But, as I argued in the book, both the green-energy revolution that Obama helped set out, and the international diplomatic consensus in favor of limiting climate change he helped assemble have a life of their own. Rather than use Trump’s election as an excuse to renege on their own commitments, world leaders insisted after the election their agreement was irreversible. Trump will slow down the pace of the green-energy transformation, but he has neither the inclination nor the ability to destroy the changes of the last eight years. Over the last few weeks, two of the largest coal-fired power plants have announced plans to shut down…

The old conservative mental image of green energy as an unaffordable hippie daydream is hopelessly quaint, in a world where the cost of solar has plunged 85 percent, and wind 66 percent, since the stimulus, and these technologies now produce energy for less than coal. Since 2008, wind power has more than quadrupled, and solar-power capacity has increased 4,000 percent.

Battery-storage technology is a crucial factor to the greening of both the electric power sector and the transportation sector. Affordable batteries are the key component to making electric cars cost-competitive with the gasoline-powered kind. And battery storage is an enormous factor in allowing renewable energy to completely displace fossil fuels. Solar and wind power can already generate electricity more cheaply than coal, but battery storage is necessary for those sources to replace the need for fossil-fuel power when the sun isn’t shining and the wind isn’t blowing. The price of advanced batteries has fallen by more than half in the last three years alone…

And the Republican notion that subsidizing an infant industry violates the principles of a free economy, and amounts to “crony capitalism,” has been utterly abandoned in the face of an administration where the president uses his office for self-enrichment and White House employees literally use their office to gin up customers for his family business.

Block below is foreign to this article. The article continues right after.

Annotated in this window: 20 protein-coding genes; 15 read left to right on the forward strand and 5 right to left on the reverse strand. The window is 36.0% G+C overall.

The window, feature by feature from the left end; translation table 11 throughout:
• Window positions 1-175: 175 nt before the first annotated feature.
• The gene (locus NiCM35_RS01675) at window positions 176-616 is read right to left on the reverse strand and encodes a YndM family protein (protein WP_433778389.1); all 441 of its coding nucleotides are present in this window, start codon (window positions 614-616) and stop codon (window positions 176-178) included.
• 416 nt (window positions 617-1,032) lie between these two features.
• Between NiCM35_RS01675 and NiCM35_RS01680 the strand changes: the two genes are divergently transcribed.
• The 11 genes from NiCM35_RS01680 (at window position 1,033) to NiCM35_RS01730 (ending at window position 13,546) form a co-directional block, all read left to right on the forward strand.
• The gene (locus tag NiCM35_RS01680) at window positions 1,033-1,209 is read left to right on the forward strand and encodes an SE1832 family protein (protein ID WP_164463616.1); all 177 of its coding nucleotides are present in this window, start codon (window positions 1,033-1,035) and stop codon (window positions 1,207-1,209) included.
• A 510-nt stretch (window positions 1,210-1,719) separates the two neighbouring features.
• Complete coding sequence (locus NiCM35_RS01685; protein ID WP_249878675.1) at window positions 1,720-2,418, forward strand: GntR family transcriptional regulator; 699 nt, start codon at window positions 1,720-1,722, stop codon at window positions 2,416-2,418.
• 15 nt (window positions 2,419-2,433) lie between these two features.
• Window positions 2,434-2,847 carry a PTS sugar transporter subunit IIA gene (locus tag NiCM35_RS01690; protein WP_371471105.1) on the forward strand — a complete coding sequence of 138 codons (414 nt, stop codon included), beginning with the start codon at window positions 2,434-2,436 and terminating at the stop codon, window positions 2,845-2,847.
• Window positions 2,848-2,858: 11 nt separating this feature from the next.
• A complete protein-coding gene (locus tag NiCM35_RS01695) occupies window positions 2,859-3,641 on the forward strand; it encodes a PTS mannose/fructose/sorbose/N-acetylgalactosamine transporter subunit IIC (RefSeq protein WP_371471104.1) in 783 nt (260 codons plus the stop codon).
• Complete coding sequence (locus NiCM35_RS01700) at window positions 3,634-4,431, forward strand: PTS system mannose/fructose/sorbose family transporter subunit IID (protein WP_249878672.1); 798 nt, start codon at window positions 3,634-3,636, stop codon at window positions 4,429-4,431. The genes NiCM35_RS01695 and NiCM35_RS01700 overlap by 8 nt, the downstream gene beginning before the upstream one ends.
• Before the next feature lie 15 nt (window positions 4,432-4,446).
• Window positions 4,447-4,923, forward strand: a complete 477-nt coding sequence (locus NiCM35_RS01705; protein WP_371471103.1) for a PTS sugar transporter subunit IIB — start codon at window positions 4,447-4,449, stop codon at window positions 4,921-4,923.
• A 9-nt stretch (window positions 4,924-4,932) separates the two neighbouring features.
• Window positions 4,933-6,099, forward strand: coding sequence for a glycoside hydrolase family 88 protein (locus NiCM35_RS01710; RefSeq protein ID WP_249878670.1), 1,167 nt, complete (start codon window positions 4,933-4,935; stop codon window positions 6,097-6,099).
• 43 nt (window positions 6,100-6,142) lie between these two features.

And then there is Obamacare repeal, the Holy Grail of the quest to erase Obama’s legacy. My book argues that Obamacare will be difficult to repeal — by bringing 20 million previously uninsured Americans into the system, Republicans can no longer ignore them. Events since its publication have borne out that analysis. Republicans have promised to replace the law with a plan that has lower deductibles and premiums and better choices. A plan like that would require spending more money than Obamacare, and Republicans are coming face-to-face with the reality that there’s no mechanism to finance such a plan that their party could support… Financing the alternative plan is the largest obstacle facing Republicans, but hardly the only one. There are innumerable problems that must be resolved — whether to keep the Medicaid expansion, whether to defund Planned Parenthood, whether to repeal Obamacare’s taxes, and on and on. Republicans have to find near unanimity on every single one of them in order to pass a bill out of both chambers of Congress. They have resolved none of them so far.

Republicans in Congress have made no more progress in developing a partywide alternative in the three and a half months since the election than they made in the seven years before that. Their only options are to keep the current system, or some version thereof, or inflict cruelty upon millions and massive disruption to an industry that accounts for a fifth of the economy. “I would say it’s not that easy to repeal it,” concedes Representative Peter King. “The entire repeal is in mortal danger,” admits Representative Trent Franks.

Republican messaging heavily emphasized the notion that Obama governed largely through the issuing of executive orders, which supposedly left his agenda vulnerable to a quick reversal. Trump has illustrated how fallacious that notion was. The new president has issued a flurry of executive orders, but — with the exception of the immigration order, which was a fiasco — these orders have mostly been symbolic vehicles for communicating goals, rather than actual policy changes.